The folding-roof Ferrari is an unlikely commuter but the smile comes standard
user-friendly. The California marks six decades of progress. It’s not the fastest, flashiest or filthiest Ferrari of recent times but it’s the ‘‘ nicest’’.
That’s why this story is about spending time behind the wheel.
Granted, it has a V8 (front mid-mounted behind the line of the front wheels) and it sings when prompted. Yes, it has a paddleshift gearbox (the first Ferrari to have one) so the shifts are smooth and sharp. It’s a droptop GT with (another first for Ferrari) a folding metal roof. Not that the weather (this was during the record-breaking rain in Sydney) let up enough for us to time its claimed 14-second operation.
But we’re not headed for winding, sweeping ribbons of tarmac away from the prying eyes of the Fun Police. Yet we know it goes, stops and handles, looks decent to most and has done ample to fatten Ferrari’s sales. But how does it go where most of us live?
Idling gently from the garage beneath the Ferrari showroom in inner Sydney, the city’s broken roads are felt but only distantly as the 2+2 (the rear seats are mainly for show) is taken through the inner-city rabbit warren.
Recent amusements in 458 models suggest a similar route in the two-seater would be more disturbed and more concerning when it came to preserving the snout’s splitter, but the folding hard-topped California has few of those issues.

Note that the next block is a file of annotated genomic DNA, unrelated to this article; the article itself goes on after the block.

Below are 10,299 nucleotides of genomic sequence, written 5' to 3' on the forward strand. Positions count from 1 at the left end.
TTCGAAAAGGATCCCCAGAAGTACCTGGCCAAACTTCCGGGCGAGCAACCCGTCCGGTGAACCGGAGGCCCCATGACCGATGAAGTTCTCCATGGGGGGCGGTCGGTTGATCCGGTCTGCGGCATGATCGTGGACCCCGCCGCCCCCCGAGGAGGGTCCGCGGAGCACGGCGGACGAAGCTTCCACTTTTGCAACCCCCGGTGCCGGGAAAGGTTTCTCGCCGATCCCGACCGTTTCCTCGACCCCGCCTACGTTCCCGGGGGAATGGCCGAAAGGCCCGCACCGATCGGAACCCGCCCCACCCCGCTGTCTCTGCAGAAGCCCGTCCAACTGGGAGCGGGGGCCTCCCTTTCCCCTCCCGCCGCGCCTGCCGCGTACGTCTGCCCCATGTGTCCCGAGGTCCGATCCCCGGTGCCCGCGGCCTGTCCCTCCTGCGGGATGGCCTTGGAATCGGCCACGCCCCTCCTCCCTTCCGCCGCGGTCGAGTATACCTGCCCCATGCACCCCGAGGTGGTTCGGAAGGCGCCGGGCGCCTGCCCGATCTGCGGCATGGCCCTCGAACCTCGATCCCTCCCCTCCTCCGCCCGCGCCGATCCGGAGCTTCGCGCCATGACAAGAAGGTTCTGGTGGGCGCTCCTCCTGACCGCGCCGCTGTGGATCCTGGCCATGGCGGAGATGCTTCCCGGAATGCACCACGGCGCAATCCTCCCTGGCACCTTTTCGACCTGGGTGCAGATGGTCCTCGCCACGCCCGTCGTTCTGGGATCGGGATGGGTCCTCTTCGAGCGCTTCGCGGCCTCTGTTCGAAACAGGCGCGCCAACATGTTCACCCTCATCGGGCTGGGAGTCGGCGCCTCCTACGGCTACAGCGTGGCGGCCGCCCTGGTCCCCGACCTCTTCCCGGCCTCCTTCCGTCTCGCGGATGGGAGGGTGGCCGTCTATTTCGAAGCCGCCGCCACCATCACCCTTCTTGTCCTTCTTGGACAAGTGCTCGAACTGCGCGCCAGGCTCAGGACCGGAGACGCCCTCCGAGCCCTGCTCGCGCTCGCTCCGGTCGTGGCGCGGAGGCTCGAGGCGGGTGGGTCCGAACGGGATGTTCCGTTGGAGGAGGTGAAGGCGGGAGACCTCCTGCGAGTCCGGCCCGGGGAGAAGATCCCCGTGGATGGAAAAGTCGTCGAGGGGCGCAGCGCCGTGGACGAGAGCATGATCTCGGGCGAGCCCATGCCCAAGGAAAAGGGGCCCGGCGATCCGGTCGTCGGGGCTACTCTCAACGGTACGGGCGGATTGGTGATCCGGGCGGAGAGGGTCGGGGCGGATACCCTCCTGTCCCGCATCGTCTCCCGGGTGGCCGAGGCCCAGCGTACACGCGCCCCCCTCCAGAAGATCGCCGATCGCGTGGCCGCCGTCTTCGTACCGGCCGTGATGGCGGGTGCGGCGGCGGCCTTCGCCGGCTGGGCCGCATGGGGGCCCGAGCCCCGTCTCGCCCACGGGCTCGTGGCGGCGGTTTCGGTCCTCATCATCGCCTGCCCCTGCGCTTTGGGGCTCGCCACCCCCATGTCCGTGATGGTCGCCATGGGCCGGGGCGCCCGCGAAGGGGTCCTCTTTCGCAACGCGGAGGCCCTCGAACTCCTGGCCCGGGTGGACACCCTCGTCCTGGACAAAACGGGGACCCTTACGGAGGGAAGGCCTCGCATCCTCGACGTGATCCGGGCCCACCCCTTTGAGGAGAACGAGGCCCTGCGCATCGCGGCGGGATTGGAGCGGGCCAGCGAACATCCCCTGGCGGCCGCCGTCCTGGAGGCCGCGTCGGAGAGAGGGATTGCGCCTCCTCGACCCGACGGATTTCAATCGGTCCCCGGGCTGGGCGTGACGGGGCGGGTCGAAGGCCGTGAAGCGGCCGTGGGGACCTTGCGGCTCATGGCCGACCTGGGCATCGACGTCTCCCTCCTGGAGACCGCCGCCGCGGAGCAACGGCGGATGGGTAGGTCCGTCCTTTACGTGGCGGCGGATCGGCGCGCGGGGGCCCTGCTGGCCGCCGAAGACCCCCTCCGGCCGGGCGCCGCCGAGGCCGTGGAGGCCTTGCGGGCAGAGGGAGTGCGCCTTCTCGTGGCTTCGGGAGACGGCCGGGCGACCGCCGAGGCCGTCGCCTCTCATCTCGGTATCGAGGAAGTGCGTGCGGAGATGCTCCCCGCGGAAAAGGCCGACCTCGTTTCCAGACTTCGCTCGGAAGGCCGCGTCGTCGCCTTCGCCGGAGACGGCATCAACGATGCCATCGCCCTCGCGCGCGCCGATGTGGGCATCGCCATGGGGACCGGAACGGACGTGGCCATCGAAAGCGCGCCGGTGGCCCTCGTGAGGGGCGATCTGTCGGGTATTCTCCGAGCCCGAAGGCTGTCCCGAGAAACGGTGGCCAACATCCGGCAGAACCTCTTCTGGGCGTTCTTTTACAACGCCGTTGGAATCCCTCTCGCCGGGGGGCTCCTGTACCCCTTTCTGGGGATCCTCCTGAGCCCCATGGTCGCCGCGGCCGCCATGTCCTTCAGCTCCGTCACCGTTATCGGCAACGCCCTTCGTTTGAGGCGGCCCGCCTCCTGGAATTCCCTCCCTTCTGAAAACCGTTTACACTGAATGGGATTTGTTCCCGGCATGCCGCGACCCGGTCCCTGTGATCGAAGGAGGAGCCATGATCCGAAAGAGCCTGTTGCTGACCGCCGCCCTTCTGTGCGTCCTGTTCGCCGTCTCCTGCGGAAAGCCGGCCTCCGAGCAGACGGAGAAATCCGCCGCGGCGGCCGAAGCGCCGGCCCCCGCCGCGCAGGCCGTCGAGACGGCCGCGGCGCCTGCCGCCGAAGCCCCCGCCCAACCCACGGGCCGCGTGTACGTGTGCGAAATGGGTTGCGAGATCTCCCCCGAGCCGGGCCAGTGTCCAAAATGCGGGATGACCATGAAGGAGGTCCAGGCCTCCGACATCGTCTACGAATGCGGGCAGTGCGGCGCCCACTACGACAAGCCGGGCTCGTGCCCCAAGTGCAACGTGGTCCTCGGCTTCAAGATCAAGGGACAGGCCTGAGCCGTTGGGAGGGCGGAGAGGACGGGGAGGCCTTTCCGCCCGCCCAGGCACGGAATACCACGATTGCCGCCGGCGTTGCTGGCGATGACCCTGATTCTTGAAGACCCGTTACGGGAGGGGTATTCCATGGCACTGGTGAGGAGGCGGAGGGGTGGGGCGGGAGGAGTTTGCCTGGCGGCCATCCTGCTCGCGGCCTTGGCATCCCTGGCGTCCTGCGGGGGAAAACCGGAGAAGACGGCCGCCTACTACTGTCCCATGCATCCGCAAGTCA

It has real indicator stalks, too, which are a bonus when trying to change routes at the direction of the satnav. The V8 means slotting it into traffic is easy if a gap appears.
What would be cause for concern is the width, as Sydney’s traffic lanes feel skinnier in a normal car, let alone something 1902mm wide.
But precious little in the way of tantrums, tram-lining or trivial issues maligned the metropolitan drive. The USB cable would charge my iphone but failed to have the music player recognised on the car’s infotainment system (that could have been a revolt against AC/ DC on the sound system). Rear vision thanks to the high rump and narrow window isn’t great; neither is the twin-clutch automated manual at parking speeds on a slope.
Get it a little way out of town and, while not as nimble as the new Spider stablemate, the California is no slouch. Even in the wet it can hustle, within reason, but it never feels as if it’s